D.C. Police Chief Maurice T. Turner, after differing last week with Mayor Marion Barry on a sensitive gun control issue, promised yesterday not to publicly disagree with Barry in the future.

In a memorandum to Barry that the mayor released to reporters at his monthly news conference, Turner reiterated his view that District of Columbia residents should be able to buy guns as long as they are properly registered, a view not shared by Barry.

"My personal belief is that law-abiding citizens should be able to purchase firearms to protect their homes, and that all firearms purchased should be duly registered with the proper authorities," Turner wrote.

"This is my own personal belief and is in no way a policy statement for this department nor does it reflect the attitude of the department in enforcing the present Firearms Control Regulation Act," the memo reads.

"In the future," it concludes, "I will refrain from interjecting my personal views when they may differ from the city's official policy."

The mayor insisted yesterday that he had neither reprimanded the chief nor asked for the memo from Turner, who in the early stages of this year's campaign for the Democratic nomination for mayor, has emerged as an important political asset to Barry.

Barry distributed copies of Turner's memorandum after a reporter asked him about his differences with his police chief.

"I didn't request it," Barry said. "I assume it was his own idea . . . I didn't tell him how to write it."

The city's gun control law, which took effect in 1977, required the registration then of all currently owned handguns, rifles and shotguns. It also banned the sale or possession of additional handguns by private citizens and required residents to keep pistols unloaded and inoperable.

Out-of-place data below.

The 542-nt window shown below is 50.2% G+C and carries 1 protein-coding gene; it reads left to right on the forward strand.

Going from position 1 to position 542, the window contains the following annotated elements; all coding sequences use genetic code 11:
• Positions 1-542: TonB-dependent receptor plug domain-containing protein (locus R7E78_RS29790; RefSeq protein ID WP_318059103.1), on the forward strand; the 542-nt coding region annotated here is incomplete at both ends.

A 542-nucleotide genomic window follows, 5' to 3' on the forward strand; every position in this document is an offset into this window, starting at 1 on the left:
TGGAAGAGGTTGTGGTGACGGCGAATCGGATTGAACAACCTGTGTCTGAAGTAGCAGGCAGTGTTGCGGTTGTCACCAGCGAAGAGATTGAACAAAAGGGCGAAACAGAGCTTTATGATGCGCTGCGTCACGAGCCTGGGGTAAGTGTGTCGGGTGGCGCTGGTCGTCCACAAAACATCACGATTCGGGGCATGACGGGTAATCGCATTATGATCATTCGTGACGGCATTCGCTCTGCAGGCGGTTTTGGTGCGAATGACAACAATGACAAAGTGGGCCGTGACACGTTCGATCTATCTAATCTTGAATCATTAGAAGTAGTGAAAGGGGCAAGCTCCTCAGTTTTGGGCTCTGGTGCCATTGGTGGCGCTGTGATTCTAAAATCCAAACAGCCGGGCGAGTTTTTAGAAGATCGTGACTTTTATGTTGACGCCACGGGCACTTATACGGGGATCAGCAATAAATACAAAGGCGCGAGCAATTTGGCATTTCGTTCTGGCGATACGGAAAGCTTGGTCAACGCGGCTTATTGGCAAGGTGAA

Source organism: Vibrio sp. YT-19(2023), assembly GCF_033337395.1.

Last Friday, Turner told reporters he supported a proposal by D.C. city council member H.R. Crawford (D-Ward 7) to temporarily lift the city's five-year-old freeze on handguns to permit residents who illegally own guns to register them for use as protection in their homes.

Turner said then that the law has done "absolutely nothing" to keep criminals from obtaining guns to commit crimes. He said city residents "ought to have the opportunity to have a handgun and to legally use it in their homes."

Barry also has said that the law has not stopped the proliferation of handguns in the city. He contends, however, that the ultimate solution is enactment of a tough, federal gun-control law, and not the weakening of the city's ordinance, considered one of the most stringent in the nation.

The chief's polite public differences with the mayor last week on the gun-control issue placed Barry in a somewhat awkward position.

Major crime in the city went up 20 percent during Barry's first three years in office and has become a major issue in the campaign. Turner has become a highly visible figure as the mayor's chief crime fighter, and, according to one Barry political adviser, the mayor does not want to be perceived by voters as impeding Turner's efforts.

At a Citizens Association of Georgetown meeting Monday night, for instance, Barry praised Turner after the chief had been asked how much it would cost to buy extra radios and bulletproof jackets for his officers.

"Let me say that we have one of the finest police chiefs in America," Barry said pointing to the chief who, dressed in full uniform, has accompanied the mayor to some neighborhood meetings and candidate forums.

"I'm the one who hired him, who hired the police chief who is bringing the crime rate down, who understands what it is to be a full-time police officer, who has over 26 years experience in doing that."

Even one of the mayor's major rivals in the race, showed deference to the chief at Monday night's forum. After Barry had spoken, Patricia Roberts Harris went to the lectern and, in addressing the crime issue, turned to Turner and said the city government needs to further support "our fine police chief."

Her comments drew applause from many of the estimated 175 persons in the audience.